Whatever the break down is, the Ektra clearly didn’t fly off the shelves largely because of it’s price and complexity. Even in situations where a professional photographer was willing to plunk down at least $300 for a new camera, would he or she taken the plunge with this new Kodak, or waited for Germany to start making Leicas and Contaxes again? We’ll never know.
In 1948 an updated model called the Ektra II was developed, but never officially went on sale. At least three, possibly four, are known to exist all with 7xxx serial numbers. According to Brian Coe’s book, the new camera was primarily designed to work with an optional spring wound motorized back that was originally planned back in the late 1930s for the original model, but never implemented. Why this feature was originally scrapped, but later re-introduced could possibly have allowed the Ektra II to better compete with the Bell & Howell Foton, which went on sale the same year.
From it’s outward appearance, there is little else to distinguish the Ektra II from the original model. The most noticeable change is a redesign of the front main viewfinder window, which has a different bezel around it, but doesn’t appear any larger or smaller. The viewfinder focal length adjustment wheel omits the setting for the 254mm lens which was never developed, and only has a range from 50 – 150mm. This simplification of the viewfinder could suggest some cost cutting was in play to bring the price of the camera down. There are a few other very minor cosmetic differences such as a revised design for the exposure counter window, and the markings on the shutter speed disc.
A number of sites, including Camera-wiki.org’s Ektra page suggests one other improvement, which was an additional yellow tinted sliding mask in the viewfinder to support the 35mm wide angle lens. I am not sure to the validity of this however, as upon inspection of several high resolution images of an Ektra II, I see no outward changes supporting this 35mm mask.
There is little else out there that gives definitive specs for the Ektra II, and it’s possible more features were planned, but from the few prototypes that do exist, it’s clear that whatever the Ektra II was supposed to be, it would have only been a minor revision to the original camera, leaving most of it’s design and features alone.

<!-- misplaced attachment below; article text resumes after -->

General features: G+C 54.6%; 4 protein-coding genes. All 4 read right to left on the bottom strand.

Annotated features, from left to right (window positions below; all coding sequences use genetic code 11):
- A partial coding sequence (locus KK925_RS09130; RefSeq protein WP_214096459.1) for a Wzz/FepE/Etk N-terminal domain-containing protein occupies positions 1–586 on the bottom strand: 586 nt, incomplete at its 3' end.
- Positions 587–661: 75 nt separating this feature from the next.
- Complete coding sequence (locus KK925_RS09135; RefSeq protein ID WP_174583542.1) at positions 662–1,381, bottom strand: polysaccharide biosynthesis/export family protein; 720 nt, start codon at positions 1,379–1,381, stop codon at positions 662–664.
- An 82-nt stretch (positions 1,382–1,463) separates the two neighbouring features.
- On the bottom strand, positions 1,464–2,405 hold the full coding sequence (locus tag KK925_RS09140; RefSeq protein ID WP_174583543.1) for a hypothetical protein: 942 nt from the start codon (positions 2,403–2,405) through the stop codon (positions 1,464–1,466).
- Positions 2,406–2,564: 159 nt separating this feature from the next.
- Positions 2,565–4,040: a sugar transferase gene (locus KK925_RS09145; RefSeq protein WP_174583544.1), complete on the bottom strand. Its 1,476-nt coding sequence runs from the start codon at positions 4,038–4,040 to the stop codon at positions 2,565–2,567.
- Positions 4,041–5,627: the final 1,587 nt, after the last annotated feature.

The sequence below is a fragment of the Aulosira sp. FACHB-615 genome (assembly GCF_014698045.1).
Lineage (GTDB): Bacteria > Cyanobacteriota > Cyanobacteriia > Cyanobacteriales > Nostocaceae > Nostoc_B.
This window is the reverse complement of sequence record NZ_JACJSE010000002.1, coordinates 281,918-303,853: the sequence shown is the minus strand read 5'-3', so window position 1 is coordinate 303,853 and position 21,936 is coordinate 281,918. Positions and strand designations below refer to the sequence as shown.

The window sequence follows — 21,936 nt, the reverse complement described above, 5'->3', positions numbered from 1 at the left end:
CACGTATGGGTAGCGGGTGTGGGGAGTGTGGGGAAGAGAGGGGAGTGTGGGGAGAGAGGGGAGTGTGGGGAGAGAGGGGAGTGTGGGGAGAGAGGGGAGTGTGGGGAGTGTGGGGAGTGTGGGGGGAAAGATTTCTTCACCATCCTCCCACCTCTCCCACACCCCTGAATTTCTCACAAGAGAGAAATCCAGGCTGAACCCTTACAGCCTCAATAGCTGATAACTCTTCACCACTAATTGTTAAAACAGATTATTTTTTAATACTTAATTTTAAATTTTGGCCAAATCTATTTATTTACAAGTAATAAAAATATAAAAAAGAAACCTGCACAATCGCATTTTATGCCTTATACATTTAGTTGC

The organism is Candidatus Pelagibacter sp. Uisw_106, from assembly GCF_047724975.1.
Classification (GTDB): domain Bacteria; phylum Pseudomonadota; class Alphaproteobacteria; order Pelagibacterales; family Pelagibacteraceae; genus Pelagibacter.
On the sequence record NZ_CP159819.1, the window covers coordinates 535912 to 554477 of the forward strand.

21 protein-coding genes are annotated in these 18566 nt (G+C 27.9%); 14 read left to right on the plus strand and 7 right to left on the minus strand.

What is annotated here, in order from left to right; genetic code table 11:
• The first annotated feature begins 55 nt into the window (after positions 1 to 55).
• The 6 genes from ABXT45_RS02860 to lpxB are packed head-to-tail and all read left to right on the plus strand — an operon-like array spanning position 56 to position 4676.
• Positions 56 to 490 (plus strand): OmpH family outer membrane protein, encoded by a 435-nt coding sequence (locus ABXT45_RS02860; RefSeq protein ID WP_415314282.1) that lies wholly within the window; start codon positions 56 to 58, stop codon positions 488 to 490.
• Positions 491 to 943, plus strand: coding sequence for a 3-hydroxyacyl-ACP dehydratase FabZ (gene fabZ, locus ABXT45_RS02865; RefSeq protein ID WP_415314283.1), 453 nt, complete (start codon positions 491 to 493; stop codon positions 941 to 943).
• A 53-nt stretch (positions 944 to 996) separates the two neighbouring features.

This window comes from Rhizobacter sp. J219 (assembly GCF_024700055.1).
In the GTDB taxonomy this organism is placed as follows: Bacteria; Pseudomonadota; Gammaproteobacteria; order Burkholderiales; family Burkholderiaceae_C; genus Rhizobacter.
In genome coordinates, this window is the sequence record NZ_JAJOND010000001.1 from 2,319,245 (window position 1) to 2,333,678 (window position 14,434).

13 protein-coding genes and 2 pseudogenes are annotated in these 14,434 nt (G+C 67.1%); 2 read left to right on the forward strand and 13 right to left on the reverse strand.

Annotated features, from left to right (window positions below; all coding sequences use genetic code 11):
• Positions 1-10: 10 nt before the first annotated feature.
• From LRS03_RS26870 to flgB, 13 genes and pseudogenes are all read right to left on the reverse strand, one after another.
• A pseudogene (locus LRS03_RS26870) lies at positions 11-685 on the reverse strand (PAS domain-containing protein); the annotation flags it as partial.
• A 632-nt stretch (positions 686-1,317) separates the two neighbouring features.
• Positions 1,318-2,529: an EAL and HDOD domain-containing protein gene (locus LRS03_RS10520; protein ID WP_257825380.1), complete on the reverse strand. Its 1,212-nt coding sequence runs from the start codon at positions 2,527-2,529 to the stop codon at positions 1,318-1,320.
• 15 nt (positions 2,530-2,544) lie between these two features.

Kodak officially discontinued the Ektra in June 1948 with the last few models sold built using existing parts. Inflation had increased dramatically in the years after it’s release in 1941, and the original $300 price tag was no longer enough to cover the costs to make the camera. In order to remain profitable, it is estimated that Kodak would have had to raise the price of the camera to as high as $700 which they were unwilling to do.
Fun Fact: The Kodak Ektra has a total of 667 individual parts, made from a total of 88 different materials, making it quite the complex camera!
The Ektra was extremely expensive and not that many were sold, but that doesn’t mean it wasn’t fondly remembered. In the decades that would follow, it would remain a desirable camera, both by collectors and photographers alike. In the Feb/March 1967 issue of Camera 35 magazine, the article below was published in which Robert Tulin fondly tells the tale of Kodak’s ultimate camera. The article is half review and half retrospective, introducing what was likely a new generation of photographers who didn’t remember it.
Here is a gallery of some other articles and various Ektra related tidbits that Marc Bergman found for me, while I was researching this article.
Today, the Kodak Ektra is a rather notorious camera. It’s reputation for being an over the top design, with a unique, but unreliable shutter that sold poorly is well known. There are those who collect American, German, Japanese, or Soviet cameras, but I am quite certain that no matter what particular area of interest a collector might have, he or she would find it hard to resist a nice Kodak Ektra at a nice price.
Currently, the going rate for sold Ektras on eBay is between $821 and $1395, depending on condition and accessories. This is on par with that of Leica M3s and Nikon SPs which suggests their used market value is similar to those, but of course this being a much rarer camera, finding one worth buying is a challenge. If $1000 is within your budget for a used film camera, and you like quality and uniqueness, I cannot think of a better option than the Kodak Ektra.
Of all the cameras I have ever reviewed for this site, or any that I have lusted after, or pined to one day hold, the Kodak Ektra was the one I wanted the most. I have a fondness for Kodak cameras and have previously declared the Medalist to be one of my all time favorites, one that if I had to sell my collection, would be one of the last to go.